News / Africa

Female Suicide Bomber Kills Self, Soldier in Nigeria Attack

Chidi Odinkalu, chairman of Nigeria's National Human Rights Commission, addresses a gathering of people at a speak-out session of a #BringBackOurGirls rally in Lagos, Nigeria, June 7, 2014. Chidi Odinkalu, chairman of Nigeria's National Human Rights Commission, addresses a gathering of people at a speak-out session of a #BringBackOurGirls rally in Lagos, Nigeria, June 7, 2014.
x
Chidi Odinkalu, chairman of Nigeria's National Human Rights Commission, addresses a gathering of people at a speak-out session of a #BringBackOurGirls rally in Lagos, Nigeria, June 7, 2014.
Chidi Odinkalu, chairman of Nigeria's National Human Rights Commission, addresses a gathering of people at a speak-out session of a #BringBackOurGirls rally in Lagos, Nigeria, June 7, 2014.
Reuters
A female suicide bomber killed herself and a soldier outside an army barracks in Nigeria's northeastern city of Gombe on Sunday, the military said, as local leaders reported the death count from a string of earlier militant attacks had reached 110.
 
No one claimed responsibility for the blast or last week's assaults, but Islamist group Boko Haram has set off bombs and killed thousands in its 5-year-old bid to carve out an Islamist state in the region.
 
Soldiers stopped the woman as she tried to get into the barracks with explosives hidden under her robes, defense headquarters said in a statement.
 
The device went off, killing her and a soldier searching her, it added.

“I heard a loud sound and then black smoke covering the place. ... We saw soldiers moving bodies,” Gombe trader Bello Kasuwankatako told Reuters.
 
Witnesses had earlier said between three and five people died.
 
Boko Haram - which dominated world headlines by kidnapping more than 200 schoolgirls in April - has fought back against an army offensive, piling political pressure on President Goodluck Jonathan and the military to end the carnage.
 
Leaders from Gombe's neighboring state of Borno told journalists on Sunday they had now buried 110 bodies from attacks on nine villages early last week - giving the first detailed breakdown on the casualties.
 
“It was a great tragedy. There are still corpses lying in the bushes surrounding the communities. Many of our people that fled to the top of the hills during and after the attacks are still there and now stranded,” said Ali Ndume, a senator representing southern Borno.
 
Civilian targets
 
Boko Haram started off focusing on military and government targets alongside schools - seen as representing corrupt Western influence - churches, and Muslim leaders who do not follow its brand of Islam.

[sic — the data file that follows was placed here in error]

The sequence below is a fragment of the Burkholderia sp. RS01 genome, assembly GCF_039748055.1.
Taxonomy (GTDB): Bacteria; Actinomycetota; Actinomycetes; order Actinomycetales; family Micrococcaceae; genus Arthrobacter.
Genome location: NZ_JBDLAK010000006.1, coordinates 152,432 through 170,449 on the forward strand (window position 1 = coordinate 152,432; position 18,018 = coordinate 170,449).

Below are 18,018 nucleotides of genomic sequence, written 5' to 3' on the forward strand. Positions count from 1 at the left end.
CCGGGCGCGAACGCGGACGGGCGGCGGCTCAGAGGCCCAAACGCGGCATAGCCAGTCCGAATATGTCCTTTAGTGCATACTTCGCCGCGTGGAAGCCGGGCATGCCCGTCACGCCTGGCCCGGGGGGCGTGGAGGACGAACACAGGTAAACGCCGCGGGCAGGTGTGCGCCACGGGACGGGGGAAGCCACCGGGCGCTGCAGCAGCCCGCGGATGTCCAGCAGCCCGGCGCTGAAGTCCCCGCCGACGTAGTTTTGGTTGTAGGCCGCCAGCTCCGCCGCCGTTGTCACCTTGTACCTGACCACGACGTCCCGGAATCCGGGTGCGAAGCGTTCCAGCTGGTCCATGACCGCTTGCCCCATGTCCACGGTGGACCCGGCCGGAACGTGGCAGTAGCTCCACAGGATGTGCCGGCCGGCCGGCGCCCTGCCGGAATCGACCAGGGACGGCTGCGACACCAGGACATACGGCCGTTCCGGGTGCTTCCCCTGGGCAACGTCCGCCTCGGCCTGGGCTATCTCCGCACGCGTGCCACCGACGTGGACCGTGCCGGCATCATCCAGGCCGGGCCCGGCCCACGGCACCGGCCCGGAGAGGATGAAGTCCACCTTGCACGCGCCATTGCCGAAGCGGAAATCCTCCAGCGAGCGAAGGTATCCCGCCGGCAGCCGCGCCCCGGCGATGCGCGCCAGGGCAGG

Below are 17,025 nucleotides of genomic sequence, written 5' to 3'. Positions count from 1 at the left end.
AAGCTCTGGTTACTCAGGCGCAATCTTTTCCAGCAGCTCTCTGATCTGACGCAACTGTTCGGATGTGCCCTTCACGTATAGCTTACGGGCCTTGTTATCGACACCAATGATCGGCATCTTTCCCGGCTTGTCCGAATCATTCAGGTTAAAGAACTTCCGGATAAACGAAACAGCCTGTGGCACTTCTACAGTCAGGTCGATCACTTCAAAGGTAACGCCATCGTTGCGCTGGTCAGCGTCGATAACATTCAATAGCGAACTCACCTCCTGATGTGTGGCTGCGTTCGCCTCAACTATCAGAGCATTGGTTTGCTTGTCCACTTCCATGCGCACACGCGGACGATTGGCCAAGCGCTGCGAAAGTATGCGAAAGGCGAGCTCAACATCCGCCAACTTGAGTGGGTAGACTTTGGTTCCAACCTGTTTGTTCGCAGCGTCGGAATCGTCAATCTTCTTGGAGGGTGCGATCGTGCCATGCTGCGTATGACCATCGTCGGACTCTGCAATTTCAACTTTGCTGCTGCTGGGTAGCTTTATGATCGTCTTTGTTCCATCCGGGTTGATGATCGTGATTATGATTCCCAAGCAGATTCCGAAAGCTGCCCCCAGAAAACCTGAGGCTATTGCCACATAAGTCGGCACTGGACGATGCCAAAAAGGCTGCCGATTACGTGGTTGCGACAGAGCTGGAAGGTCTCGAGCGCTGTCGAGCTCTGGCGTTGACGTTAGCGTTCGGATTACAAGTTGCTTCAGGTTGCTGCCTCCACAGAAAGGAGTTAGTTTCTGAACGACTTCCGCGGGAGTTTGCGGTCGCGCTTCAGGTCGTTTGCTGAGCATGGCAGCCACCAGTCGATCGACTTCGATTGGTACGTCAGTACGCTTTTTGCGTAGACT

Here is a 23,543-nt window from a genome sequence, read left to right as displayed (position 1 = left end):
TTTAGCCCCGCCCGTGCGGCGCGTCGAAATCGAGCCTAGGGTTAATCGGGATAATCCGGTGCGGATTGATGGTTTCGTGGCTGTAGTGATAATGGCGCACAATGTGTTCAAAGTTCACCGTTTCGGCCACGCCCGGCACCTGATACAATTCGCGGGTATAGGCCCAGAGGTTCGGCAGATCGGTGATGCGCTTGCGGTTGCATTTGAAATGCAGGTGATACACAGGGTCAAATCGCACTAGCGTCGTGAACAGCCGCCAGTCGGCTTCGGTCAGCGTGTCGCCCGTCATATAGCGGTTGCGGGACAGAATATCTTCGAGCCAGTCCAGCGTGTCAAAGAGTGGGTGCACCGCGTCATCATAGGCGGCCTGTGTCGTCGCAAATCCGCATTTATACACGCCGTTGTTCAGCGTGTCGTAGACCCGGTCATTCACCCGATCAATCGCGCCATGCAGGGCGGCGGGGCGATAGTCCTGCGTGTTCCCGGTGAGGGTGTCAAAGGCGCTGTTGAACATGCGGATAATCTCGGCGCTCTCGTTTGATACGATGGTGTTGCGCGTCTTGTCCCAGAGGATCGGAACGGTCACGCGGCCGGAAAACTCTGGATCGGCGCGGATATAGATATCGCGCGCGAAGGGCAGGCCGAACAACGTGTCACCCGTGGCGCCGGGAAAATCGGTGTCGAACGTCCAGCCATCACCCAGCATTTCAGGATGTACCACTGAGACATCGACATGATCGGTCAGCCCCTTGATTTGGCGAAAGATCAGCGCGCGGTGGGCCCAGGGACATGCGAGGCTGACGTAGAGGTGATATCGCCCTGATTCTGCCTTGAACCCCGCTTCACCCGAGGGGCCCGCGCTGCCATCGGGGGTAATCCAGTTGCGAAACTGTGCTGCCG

It has been increasingly turning its guns on civilians in recent months, particularly after locals started setting up vigilante groups to try and fight back.
 
It has become the biggest security threat to Africa's biggest economy and oil producer.

Traditional leader Lawan Abba Kaka said they had buried 42 corpses at the village of Attagara, 24 at Aganjara, 20 at Agapalawa and smaller numbers at other settlements - all of them in the Gwoza hills near the border with Cameroon.
 
“The insurgents came and said they wanted to discuss something with us. They said we need to discuss some issues bordering on our differences in the communities, but they opened fire on people who were gathered,” said Kaka.
 
On Wednesday, gunmen rounded up more villagers outside Borno's state capital, Maiduguri, saying they were going to deliver a sermon, then opened fire, killing at least 42, said a police source.
 
“It seems they are moving to rural areas,” Hannah Donges, a researcher at the Small Arms Survey, told Reuters. “They are easier targets. ... It doesn't need sophisticated tactics. It makes them (Boko Haram) less predictable.”
 
Suspected Boko Haram militants attacked a town in Cameroon's far north on Saturday, but local security forces fought them off, killing at least two gunmen, Cameroon's government said. The militant group is also thought to be active in neighboring Niger and Chad.
 
The kidnapping of the girls from a secondary school in Borno's town of Chibok triggered a national and international campaign under the Twitter hashtag #BringBackOurGirls, calling on the government to step its efforts to free them.

You May Like

Photogallery Oxfam: Ebola Could Be 'Disaster of Our Generation'

Meanwhile, Fidel Castro, the former leader of Cuba, says the Caribbean island nation will 'gladly cooperate' with the US in the fight against Ebola in West Africa More

Multimedia Kobani Fighting Sends 400,000 Refugees to Turkey

Refugees receive help from Turkish authorities and individuals, but say much more is needed More

India’s Ruling Nationalist Party Makes Gains in Regional Elections

Bharatiya Janata Party’s huge margin over its rivals puts it on course to form governments in the northern Haryana and western Maharashtra states More

This forum has been closed.
Comment Sorting
Comments
     
by: m abdul naser from: Bangladesh
June 08, 2014 4:57 PM
I am very much shocked by knowing mass killing of Nigerian people by the so called Book Haram.Nigerian govt.has shown the world about their incapability to deal with that terrorist organisation rather the govt.has giving them open licence to kill their innocent & pious citizens in as much as the Nigerian govt.are providing them open and uninterrupted vast space to collect their money,lethal weapons,armaments. The Nigerian Army is happy by lending & selling their Heavy Armour,Tanks and cavalry as the world has viewed those artillery used frequently by the terrorists for killing Nigerian peoples.Not a single bullet has so far been fired by the Nigerian army in any encounter or in any kind of retaliation against Book Haram,what it means?...US govt should take appropriate measure to engage in this urgent matter for abolition & total destruction of that bandits and killers of. Nigeria.May Allah bless the American & African people to eradicate the terrorism from Nigerian soil.

In Response

by: Mike from: Uk
June 09, 2014 1:52 AM
Us, uk , France and Saudi are the sponsors of terror. So asking them to help will yield nothing